Well, here’s my first draft of possible solutions.
Disclaimer: I construct these as a service for both students and teachers to start discussions. There is nothing “official” about these solutions. I certainly can’t even guarantee that they are correct. They probably have typos and errors. If you catch some, let me know! But if they generate discussion and help others, then I’ve succeeded.
The link to my solutions is here: Possible Solutions 2015 AP FRQ
Thoughts about the questions:
#1. Part a was straightforward. Part b will require students to construct a pretty sophisticated criterion for preferring either company. It will be interesting to see how “convincing” students’ arguments need to be.
#2. A great, simple question that will require precise communication of how confidence intervals work. I like how students must explain why a lack of evidence for claim does not imply evidence that its negation is true.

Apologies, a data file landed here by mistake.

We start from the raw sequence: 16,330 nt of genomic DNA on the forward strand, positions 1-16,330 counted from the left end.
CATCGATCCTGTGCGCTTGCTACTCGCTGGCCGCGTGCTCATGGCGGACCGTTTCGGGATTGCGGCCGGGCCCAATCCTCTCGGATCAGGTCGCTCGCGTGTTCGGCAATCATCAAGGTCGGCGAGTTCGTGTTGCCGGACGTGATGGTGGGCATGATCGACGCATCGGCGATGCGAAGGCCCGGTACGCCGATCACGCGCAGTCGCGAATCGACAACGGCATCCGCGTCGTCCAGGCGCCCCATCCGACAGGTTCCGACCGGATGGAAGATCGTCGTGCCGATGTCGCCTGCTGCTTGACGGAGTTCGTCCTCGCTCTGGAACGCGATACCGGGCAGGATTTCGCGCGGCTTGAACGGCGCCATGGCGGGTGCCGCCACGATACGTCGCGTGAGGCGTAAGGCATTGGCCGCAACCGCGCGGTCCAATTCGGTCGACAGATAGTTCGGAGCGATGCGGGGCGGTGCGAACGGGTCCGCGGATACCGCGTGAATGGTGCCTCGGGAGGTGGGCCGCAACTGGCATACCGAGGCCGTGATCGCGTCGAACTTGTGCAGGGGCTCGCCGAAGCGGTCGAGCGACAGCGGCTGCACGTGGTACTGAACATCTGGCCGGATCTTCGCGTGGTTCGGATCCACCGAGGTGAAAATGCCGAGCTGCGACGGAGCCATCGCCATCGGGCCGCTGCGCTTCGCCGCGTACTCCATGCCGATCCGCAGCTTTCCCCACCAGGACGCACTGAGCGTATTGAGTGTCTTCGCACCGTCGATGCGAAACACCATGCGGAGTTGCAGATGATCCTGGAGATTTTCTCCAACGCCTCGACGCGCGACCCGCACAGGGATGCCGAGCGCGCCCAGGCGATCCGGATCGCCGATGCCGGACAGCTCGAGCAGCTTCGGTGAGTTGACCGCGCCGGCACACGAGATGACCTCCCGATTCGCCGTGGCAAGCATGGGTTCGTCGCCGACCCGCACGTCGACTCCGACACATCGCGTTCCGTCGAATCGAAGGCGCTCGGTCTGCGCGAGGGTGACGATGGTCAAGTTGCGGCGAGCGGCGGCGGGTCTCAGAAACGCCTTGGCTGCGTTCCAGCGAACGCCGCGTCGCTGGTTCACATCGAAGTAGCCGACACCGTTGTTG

#3. This should, hopefully, be a slam dunk for kids. This is a good indicator of whether your students are understanding the formulas you use, or simply mimicking things that were done in previous problems.
#4. A straight up inference test for the difference in two population proportions. I anticipate students not being specific enough in stating that volunteers were randomly assigned to treatments.
#5. Again a great litmus test to see if students understand the tools they use. This seems almost too simple for #5.
#6. I think that this was a great, challenging problem. It’s a great problem to use in teaching sampling distributions in the future. It requires students to consider the distribution of a population, the distribution from a sample from that population, and the distribution of the sampling distribution of the sample means. I especially like how the oft-ignored requirement of simple random sampling comes to the surface here. I worry that too many students will overlook the questions posed and write something that is simplistic and irrelevant.